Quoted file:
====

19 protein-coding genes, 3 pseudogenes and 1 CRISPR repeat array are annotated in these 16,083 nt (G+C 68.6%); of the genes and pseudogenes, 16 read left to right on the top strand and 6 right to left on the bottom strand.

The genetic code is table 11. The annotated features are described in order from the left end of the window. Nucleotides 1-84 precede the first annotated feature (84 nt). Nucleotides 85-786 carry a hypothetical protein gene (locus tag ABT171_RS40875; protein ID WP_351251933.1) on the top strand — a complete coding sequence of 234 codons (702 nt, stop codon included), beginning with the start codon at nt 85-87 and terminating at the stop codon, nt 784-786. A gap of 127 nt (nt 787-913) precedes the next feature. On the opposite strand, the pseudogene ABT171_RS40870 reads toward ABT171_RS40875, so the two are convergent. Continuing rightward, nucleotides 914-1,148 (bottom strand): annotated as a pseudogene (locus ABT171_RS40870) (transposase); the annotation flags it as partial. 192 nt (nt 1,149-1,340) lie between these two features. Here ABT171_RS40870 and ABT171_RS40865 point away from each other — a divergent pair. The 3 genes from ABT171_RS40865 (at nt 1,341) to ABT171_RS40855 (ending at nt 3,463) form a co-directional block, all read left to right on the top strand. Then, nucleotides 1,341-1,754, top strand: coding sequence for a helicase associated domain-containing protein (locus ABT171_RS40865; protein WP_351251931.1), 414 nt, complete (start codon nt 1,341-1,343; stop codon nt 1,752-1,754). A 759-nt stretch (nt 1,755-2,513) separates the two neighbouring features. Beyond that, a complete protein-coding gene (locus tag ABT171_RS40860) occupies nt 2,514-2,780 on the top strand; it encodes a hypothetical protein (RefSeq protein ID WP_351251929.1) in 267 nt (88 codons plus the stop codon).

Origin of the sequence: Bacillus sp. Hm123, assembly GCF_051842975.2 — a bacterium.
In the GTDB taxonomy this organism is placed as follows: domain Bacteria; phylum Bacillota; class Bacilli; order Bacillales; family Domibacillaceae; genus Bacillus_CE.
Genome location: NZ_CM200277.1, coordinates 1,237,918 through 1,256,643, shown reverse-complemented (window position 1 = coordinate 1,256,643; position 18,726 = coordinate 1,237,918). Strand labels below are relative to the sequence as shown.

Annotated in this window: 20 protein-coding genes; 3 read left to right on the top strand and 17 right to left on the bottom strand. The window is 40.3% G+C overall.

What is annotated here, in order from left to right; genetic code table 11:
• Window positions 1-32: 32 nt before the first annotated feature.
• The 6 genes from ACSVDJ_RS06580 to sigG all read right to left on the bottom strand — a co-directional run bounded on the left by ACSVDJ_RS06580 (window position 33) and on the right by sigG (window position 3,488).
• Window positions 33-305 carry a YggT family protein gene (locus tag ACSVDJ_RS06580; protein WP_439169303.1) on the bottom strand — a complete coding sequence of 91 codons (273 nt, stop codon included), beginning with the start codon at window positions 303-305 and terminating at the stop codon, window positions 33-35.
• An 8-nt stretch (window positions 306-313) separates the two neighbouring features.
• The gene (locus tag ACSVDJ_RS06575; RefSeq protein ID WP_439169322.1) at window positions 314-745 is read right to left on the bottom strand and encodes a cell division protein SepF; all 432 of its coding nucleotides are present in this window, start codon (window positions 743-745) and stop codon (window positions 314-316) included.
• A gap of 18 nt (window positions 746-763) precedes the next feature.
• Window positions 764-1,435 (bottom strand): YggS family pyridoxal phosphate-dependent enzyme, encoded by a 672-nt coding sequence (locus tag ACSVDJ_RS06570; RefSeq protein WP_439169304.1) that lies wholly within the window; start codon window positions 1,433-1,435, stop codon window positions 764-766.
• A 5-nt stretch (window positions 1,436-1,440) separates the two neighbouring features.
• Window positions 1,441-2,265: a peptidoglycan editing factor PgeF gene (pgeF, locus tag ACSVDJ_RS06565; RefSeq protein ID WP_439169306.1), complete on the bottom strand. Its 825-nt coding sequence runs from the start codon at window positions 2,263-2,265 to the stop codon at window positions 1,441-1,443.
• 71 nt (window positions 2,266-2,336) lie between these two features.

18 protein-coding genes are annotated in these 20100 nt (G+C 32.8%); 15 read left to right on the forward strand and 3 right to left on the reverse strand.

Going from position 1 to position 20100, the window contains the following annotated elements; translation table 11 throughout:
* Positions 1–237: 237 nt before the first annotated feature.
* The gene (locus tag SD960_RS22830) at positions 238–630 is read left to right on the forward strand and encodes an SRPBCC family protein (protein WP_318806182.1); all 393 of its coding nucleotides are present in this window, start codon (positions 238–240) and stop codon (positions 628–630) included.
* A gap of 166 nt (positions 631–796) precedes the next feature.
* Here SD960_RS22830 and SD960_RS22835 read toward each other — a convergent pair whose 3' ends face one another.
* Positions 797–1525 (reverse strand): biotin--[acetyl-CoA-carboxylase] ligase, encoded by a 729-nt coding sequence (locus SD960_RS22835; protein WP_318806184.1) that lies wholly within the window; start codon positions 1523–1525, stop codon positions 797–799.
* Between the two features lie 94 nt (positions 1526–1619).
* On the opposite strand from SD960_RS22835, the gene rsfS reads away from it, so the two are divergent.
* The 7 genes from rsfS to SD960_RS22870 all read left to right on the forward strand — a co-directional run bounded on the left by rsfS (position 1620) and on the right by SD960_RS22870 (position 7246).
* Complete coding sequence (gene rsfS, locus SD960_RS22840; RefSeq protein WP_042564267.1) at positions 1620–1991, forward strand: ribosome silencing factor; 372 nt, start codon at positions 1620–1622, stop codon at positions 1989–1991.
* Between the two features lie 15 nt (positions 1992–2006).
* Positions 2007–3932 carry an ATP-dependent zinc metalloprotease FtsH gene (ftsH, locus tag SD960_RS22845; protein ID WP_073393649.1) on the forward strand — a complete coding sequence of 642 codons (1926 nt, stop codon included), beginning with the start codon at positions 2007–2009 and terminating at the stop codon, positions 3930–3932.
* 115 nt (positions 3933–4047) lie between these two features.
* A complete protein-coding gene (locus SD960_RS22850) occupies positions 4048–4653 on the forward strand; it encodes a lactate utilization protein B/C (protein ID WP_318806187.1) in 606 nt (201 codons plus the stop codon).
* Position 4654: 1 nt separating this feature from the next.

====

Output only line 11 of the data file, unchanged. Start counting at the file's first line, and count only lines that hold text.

• An 8-nt stretch (window positions 306-313) separates the two neighbouring features.